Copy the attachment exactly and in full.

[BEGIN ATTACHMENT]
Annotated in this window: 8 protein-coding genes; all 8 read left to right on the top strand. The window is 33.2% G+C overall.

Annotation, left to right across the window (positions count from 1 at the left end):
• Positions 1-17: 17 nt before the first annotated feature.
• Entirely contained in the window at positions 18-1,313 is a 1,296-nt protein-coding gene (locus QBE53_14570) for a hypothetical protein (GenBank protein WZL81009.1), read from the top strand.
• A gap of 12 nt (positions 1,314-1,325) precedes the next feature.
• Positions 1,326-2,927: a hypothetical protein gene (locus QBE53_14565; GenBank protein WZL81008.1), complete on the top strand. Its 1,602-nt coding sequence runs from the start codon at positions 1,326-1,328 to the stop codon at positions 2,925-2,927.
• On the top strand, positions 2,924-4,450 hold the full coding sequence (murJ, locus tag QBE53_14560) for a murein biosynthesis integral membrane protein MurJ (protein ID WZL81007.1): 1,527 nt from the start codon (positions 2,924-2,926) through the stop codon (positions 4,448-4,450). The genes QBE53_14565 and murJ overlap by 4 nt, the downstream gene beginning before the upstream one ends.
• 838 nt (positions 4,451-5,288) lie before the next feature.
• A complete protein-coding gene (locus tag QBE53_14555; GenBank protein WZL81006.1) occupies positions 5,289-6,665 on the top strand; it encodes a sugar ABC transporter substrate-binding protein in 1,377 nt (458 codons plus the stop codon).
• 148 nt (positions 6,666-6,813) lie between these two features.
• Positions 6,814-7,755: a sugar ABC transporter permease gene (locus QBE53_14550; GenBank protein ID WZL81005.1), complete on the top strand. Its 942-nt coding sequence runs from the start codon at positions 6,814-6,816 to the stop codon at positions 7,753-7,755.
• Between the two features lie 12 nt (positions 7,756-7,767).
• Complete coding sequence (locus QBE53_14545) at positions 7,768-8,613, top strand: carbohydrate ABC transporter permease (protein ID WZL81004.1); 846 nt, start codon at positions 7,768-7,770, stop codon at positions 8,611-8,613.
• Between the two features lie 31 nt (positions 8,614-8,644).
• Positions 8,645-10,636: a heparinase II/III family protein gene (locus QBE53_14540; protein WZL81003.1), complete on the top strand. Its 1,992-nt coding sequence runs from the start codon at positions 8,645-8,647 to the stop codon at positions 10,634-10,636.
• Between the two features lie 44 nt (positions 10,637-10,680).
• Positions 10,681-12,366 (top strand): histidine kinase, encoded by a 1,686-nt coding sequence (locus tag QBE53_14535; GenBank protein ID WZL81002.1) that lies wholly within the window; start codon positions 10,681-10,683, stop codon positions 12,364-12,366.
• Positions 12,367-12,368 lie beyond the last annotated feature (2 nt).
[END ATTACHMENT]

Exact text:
Annotated in this window: 8 protein-coding genes; all 8 read left to right on the top strand. The window is 33.2% G+C overall.

Annotation, left to right across the window (positions count from 1 at the left end):
• Positions 1-17: 17 nt before the first annotated feature.
• Entirely contained in the window at positions 18-1,313 is a 1,296-nt protein-coding gene (locus QBE53_14570) for a hypothetical protein (GenBank protein WZL81009.1), read from the top strand.
• A gap of 12 nt (positions 1,314-1,325) precedes the next feature.
• Positions 1,326-2,927: a hypothetical protein gene (locus QBE53_14565; GenBank protein WZL81008.1), complete on the top strand. Its 1,602-nt coding sequence runs from the start codon at positions 1,326-1,328 to the stop codon at positions 2,925-2,927.
• On the top strand, positions 2,924-4,450 hold the full coding sequence (murJ, locus tag QBE53_14560) for a murein biosynthesis integral membrane protein MurJ (protein ID WZL81007.1): 1,527 nt from the start codon (positions 2,924-2,926) through the stop codon (positions 4,448-4,450). The genes QBE53_14565 and murJ overlap by 4 nt, the downstream gene beginning before the upstream one ends.
• 838 nt (positions 4,451-5,288) lie before the next feature.
• A complete protein-coding gene (locus tag QBE53_14555; GenBank protein WZL81006.1) occupies positions 5,289-6,665 on the top strand; it encodes a sugar ABC transporter substrate-binding protein in 1,377 nt (458 codons plus the stop codon).
• 148 nt (positions 6,666-6,813) lie between these two features.
• Positions 6,814-7,755: a sugar ABC transporter permease gene (locus QBE53_14550; GenBank protein ID WZL81005.1), complete on the top strand. Its 942-nt coding sequence runs from the start codon at positions 6,814-6,816 to the stop codon at positions 7,753-7,755.
• Between the two features lie 12 nt (positions 7,756-7,767).
• Complete coding sequence (locus QBE53_14545) at positions 7,768-8,613, top strand: carbohydrate ABC transporter permease (protein ID WZL81004.1); 846 nt, start codon at positions 7,768-7,770, stop codon at positions 8,611-8,613.
• Between the two features lie 31 nt (positions 8,614-8,644).
• Positions 8,645-10,636: a heparinase II/III family protein gene (locus QBE53_14540; protein WZL81003.1), complete on the top strand. Its 1,992-nt coding sequence runs from the start codon at positions 8,645-8,647 to the stop codon at positions 10,634-10,636.
• Between the two features lie 44 nt (positions 10,637-10,680).
• Positions 10,681-12,366 (top strand): histidine kinase, encoded by a 1,686-nt coding sequence (locus tag QBE53_14535; GenBank protein ID WZL81002.1) that lies wholly within the window; start codon positions 10,681-10,683, stop codon positions 12,364-12,366.
• Positions 12,367-12,368 lie beyond the last annotated feature (2 nt).